-Ra Lotsawa, All-pervading Melodious Drumbeats

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Adamantine
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Re: Health Impact of Celibacy

Postby Adamantine » Tue Jan 29, 2013 6:25 am

Huseng, I don't think the encouragements to not be limited by external vows of conduct were merely meant for already realized beings. They are intended for people who have both felt aversion for the suffering of samsara, and the accompanying heartfelt feelings of renunciation-- as well as some degree of foundation in sincere aspirational bodhicitta. They are provocations for those of us who have the courage to try to take these beyond a conventional safe approach towards practice and grasping to our own individual liberation . . . It is encouragement to go beyond what is safe, even risk going to the lower realms-- if it may benefit others. Even considering this, even if we don't yet have the capacity-- is meritorious.. and it is the opposite to discourage others from this approach or to act like it is not possible for our self or others. It is not hard to recognize when we are acting out of one of the 5 poisons and when compassion is our guide. The signs are evident.

You are correct in citing some Vajrayana teachers who publicly try to instill caution regarding some of the tantric practices of union yoga. It is true that it may require a high level, a higher level than you or I are at, to practice them properly.
But I am not intending to regard completion stage practice as the only reason or justification to have a sexual life as a practitioner. For instance, some people will not overcome their lust or sexual desire by avoiding it, or abstaining from it. This may fill their minds more with lust in the form of fantasy and longing. Some require the fulfillment and experience of it in order to see the impermanence of it's rewards and the futility of seeking any lasting solace there. Some may have a genuine sincere desire to offer a precious human rebirth to another, as an expression of their cultivation of the paramita of generosity. Some may perfect their paramita of generosity through the selfless giving that is required of a parent. A qualified Guru will know what the hang ups and motivations of their disciples are and advise accordingly.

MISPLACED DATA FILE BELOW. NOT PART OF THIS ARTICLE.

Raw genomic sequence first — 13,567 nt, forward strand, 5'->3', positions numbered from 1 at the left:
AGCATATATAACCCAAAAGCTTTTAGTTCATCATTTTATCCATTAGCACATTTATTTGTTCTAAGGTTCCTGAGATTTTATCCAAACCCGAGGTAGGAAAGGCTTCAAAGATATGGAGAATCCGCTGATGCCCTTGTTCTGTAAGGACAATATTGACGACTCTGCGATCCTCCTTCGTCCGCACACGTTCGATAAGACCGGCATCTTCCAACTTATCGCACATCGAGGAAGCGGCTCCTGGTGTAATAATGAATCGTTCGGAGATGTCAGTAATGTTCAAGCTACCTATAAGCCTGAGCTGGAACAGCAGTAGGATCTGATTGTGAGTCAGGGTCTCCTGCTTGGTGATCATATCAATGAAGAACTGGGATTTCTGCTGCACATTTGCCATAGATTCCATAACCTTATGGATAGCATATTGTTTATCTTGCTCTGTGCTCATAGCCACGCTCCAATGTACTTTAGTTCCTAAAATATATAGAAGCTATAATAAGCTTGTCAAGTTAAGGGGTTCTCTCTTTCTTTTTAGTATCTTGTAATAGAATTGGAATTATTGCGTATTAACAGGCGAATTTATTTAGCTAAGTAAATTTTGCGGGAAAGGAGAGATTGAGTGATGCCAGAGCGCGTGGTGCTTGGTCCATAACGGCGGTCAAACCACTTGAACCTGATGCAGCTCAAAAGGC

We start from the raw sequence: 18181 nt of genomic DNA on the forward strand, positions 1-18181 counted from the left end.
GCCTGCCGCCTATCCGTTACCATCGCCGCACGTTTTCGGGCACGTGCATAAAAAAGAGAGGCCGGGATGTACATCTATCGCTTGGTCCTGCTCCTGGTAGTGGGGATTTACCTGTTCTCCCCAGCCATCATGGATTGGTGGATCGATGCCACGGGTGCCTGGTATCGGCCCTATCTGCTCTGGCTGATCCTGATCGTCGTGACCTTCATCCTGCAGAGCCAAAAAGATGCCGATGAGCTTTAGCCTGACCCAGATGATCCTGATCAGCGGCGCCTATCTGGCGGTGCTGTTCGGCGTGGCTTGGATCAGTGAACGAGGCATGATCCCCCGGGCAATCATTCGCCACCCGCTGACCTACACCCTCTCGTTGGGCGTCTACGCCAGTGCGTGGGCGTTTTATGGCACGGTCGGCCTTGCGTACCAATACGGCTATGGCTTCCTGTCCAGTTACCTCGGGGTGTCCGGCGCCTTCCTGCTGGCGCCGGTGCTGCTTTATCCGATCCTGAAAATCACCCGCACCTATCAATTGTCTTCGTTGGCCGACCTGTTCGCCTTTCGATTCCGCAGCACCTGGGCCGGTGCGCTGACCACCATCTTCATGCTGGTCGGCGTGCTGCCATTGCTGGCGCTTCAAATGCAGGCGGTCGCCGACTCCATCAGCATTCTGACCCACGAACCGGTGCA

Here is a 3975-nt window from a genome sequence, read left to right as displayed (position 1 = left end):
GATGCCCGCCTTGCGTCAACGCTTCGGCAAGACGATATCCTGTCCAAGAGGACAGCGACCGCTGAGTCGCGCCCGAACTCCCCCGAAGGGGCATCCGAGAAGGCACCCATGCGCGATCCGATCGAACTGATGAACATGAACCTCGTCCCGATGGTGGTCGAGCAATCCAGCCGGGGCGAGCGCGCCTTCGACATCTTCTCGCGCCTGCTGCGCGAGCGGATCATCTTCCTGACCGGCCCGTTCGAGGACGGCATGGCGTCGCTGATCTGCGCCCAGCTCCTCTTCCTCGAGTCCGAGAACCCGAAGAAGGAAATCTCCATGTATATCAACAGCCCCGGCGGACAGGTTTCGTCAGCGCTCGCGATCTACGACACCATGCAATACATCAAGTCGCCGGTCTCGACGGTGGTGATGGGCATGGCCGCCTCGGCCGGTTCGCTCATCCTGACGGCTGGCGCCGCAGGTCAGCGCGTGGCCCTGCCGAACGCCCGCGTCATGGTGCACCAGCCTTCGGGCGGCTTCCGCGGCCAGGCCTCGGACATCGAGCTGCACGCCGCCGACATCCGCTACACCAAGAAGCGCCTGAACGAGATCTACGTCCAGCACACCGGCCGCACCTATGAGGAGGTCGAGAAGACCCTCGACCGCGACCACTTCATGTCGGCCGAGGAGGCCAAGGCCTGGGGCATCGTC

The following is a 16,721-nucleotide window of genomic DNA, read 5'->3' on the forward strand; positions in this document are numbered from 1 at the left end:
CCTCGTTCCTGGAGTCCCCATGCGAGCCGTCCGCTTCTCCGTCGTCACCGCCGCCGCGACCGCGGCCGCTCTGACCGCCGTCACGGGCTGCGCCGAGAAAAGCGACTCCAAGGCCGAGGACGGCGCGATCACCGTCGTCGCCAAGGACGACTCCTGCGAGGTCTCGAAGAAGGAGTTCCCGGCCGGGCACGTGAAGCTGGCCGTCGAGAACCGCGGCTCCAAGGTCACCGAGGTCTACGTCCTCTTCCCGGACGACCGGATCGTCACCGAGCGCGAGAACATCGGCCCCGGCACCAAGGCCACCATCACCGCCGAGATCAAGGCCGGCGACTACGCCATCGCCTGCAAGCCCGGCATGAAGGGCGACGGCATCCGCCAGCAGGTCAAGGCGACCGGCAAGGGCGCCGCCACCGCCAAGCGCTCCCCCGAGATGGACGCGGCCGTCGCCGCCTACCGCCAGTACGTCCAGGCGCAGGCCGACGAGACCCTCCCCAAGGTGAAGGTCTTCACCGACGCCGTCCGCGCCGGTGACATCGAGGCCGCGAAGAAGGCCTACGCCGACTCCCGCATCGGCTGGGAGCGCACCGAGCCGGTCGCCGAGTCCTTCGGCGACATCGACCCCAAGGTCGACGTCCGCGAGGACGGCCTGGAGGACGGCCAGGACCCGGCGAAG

Some may receive instructions from their Gurus in ways to work with their sexual life at the level that they are able to, without it being at the very high level of a great tsa-lung master. There are actually many levels of approach and practice that are possible, and in Vajrayana it is all about one's own personal Guru's instruction. What Thrangu Rinpoche says doesn't really matter to me. What matters to me is what my own Guru instructs. After all, Thrangu Rinpoche is a monk. Why would I expect him to know much about the path of a Ngakpa?

I don't glorify my own capacity or experience in any way. But I do have immense faith in my teachers. If any one of them ever recommended I be celibate or even take gelong vows I would seriously consider it, I may even be relieved. But this is not the path they have prescribed. The Vajrayana path simply boils down to Guru Yoga, and the advice of the Guru is the ultimate authority. You may not accept this, but it would be considerate of you to accept that this is the path of practice of many of your Dharma brothers and sisters and to treat them and their path with the respect that they try to treat you and yours.
Last edited by Adamantine on Tue Jan 29, 2013 6:42 am, edited 1 time in total.
Contentment is the ultimate wealth;
Detachment is the final happiness. ~Sri Saraha